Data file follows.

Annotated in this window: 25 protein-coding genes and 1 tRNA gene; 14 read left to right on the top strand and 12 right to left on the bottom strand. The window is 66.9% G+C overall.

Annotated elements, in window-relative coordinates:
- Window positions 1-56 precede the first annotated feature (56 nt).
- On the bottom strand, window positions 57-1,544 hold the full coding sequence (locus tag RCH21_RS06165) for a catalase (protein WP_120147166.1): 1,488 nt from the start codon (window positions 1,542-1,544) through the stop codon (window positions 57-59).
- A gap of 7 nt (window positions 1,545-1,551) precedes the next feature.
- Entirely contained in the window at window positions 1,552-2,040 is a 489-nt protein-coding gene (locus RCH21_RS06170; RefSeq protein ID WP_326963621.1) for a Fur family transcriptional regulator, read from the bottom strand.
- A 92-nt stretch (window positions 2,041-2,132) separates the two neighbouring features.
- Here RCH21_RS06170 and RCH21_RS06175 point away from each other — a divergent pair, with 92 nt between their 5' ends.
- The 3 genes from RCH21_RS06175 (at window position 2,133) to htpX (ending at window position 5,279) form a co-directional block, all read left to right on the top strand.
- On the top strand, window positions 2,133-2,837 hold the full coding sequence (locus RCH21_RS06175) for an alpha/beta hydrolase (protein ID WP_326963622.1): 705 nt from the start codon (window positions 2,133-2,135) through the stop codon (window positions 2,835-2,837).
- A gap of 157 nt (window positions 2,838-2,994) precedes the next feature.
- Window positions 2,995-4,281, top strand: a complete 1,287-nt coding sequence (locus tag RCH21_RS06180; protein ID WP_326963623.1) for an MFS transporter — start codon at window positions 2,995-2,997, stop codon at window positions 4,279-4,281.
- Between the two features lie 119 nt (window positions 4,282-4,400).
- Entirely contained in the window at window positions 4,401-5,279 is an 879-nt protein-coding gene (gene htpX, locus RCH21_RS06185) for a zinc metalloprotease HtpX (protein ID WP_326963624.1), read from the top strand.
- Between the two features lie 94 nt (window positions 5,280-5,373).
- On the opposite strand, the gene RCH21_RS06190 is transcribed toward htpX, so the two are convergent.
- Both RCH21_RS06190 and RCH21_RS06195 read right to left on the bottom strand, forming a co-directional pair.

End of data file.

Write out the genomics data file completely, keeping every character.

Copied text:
Annotated in this window: 25 protein-coding genes and 1 tRNA gene; 14 read left to right on the top strand and 12 right to left on the bottom strand. The window is 66.9% G+C overall.

Annotated elements, in window-relative coordinates:
- Window positions 1-56 precede the first annotated feature (56 nt).
- On the bottom strand, window positions 57-1,544 hold the full coding sequence (locus tag RCH21_RS06165) for a catalase (protein WP_120147166.1): 1,488 nt from the start codon (window positions 1,542-1,544) through the stop codon (window positions 57-59).
- A gap of 7 nt (window positions 1,545-1,551) precedes the next feature.
- Entirely contained in the window at window positions 1,552-2,040 is a 489-nt protein-coding gene (locus RCH21_RS06170; RefSeq protein ID WP_326963621.1) for a Fur family transcriptional regulator, read from the bottom strand.
- A 92-nt stretch (window positions 2,041-2,132) separates the two neighbouring features.
- Here RCH21_RS06170 and RCH21_RS06175 point away from each other — a divergent pair, with 92 nt between their 5' ends.
- The 3 genes from RCH21_RS06175 (at window position 2,133) to htpX (ending at window position 5,279) form a co-directional block, all read left to right on the top strand.
- On the top strand, window positions 2,133-2,837 hold the full coding sequence (locus RCH21_RS06175) for an alpha/beta hydrolase (protein ID WP_326963622.1): 705 nt from the start codon (window positions 2,133-2,135) through the stop codon (window positions 2,835-2,837).
- A gap of 157 nt (window positions 2,838-2,994) precedes the next feature.
- Window positions 2,995-4,281, top strand: a complete 1,287-nt coding sequence (locus tag RCH21_RS06180; protein ID WP_326963623.1) for an MFS transporter — start codon at window positions 2,995-2,997, stop codon at window positions 4,279-4,281.
- Between the two features lie 119 nt (window positions 4,282-4,400).
- Entirely contained in the window at window positions 4,401-5,279 is an 879-nt protein-coding gene (gene htpX, locus RCH21_RS06185) for a zinc metalloprotease HtpX (protein ID WP_326963624.1), read from the top strand.
- Between the two features lie 94 nt (window positions 5,280-5,373).
- On the opposite strand, the gene RCH21_RS06190 is transcribed toward htpX, so the two are convergent.
- Both RCH21_RS06190 and RCH21_RS06195 read right to left on the bottom strand, forming a co-directional pair.